• When Addie tries on pants for the first time, she feels emo­tion­al­ly as well as phys­i­cal­ly lib­er­at­ed, and con­fess­es that she would like to go to col­lege (page 108). How does the social sig­nif­i­cance of cloth­ing and hair­style dif­fer for Addie, Gussie, and Filom­e­na in the book?

  • Dia­mant fills her nar­ra­tive with a num­ber of his­tor­i­cal events and fig­ures, from the psy­cho­log­i­cal effects of World War I and the pan­dem­ic out­break of influen­za in 1918 to child labor laws to the cul­tur­al impact of Bet­ty Friedan. How do real-life peo­ple and events affect how we read Addie’s fic­tion­al story?

  • Gussie is one of the most for­ward-think­ing char­ac­ters in the nov­el; how­ev­er, despite her law degree she has trou­ble find­ing a job as an attor­ney because no one would hire a lady lawyer” (page 145). What oth­er lim­i­ta­tions do Addie and her friends face in the work force? What lim­i­ta­tions do women and/​or minori­ties face today?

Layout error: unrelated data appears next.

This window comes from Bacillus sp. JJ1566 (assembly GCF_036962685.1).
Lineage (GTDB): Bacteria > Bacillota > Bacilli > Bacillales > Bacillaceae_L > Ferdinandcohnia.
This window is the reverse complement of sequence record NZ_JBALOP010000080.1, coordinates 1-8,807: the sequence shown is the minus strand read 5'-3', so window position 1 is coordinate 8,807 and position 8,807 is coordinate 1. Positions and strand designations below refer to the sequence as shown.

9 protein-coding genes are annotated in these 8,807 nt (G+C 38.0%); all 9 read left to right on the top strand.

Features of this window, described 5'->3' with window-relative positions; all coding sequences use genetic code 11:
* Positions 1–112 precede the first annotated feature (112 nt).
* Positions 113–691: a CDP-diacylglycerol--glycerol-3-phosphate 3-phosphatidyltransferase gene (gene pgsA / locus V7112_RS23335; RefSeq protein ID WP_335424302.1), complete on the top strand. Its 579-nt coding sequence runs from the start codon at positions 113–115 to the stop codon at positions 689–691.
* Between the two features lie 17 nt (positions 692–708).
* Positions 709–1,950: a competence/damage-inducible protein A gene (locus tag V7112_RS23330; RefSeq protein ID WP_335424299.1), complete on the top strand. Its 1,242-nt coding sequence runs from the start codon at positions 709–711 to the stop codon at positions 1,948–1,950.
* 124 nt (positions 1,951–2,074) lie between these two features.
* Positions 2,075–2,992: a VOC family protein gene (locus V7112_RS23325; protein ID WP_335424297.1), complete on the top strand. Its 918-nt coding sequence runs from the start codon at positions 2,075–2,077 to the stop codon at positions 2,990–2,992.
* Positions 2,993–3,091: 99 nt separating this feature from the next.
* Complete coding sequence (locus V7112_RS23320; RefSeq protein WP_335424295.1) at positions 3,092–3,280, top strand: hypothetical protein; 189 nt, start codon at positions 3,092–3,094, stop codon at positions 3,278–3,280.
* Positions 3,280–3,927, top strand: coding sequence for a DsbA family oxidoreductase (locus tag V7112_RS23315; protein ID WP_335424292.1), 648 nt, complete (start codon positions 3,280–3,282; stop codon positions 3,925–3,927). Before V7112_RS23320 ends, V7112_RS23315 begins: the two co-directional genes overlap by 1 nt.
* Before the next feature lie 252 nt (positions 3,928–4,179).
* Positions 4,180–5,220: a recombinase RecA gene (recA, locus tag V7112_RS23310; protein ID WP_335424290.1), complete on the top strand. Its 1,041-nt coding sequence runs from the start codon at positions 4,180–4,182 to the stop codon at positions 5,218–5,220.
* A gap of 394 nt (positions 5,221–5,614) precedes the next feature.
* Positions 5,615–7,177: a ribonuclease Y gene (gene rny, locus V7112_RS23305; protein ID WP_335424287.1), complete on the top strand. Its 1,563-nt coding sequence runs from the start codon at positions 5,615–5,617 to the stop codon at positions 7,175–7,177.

• After dis­tanc­ing her­self from Ernie when he suf­fers a ner­vous episode brought on by com­bat stress, Addie sees a com­mu­ni­ty of war vet­er­ans come for­ward to assist him (page 155). What does the remorse that Addie lat­er feels sug­gest about the chal­lenges Amer­i­can sol­diers face as they rein­te­grate into soci­ety? Do you think sol­diers today face sim­i­lar challenges?

  • Addie notices that the Rock­port locals seem relat­ed to one anoth­er, and the cook Mrs. Morse con­fides in her sis­ter that, although she is usu­al­ly sus­pi­cious of immi­grant board­ers, some of them are nicer than Amer­i­cans” (page 167). How does tol­er­ance of the immi­grant pop­u­la­tion vary between city and town in the nov­el? For whom might Mrs. Morse reserve the term Amer­i­cans”?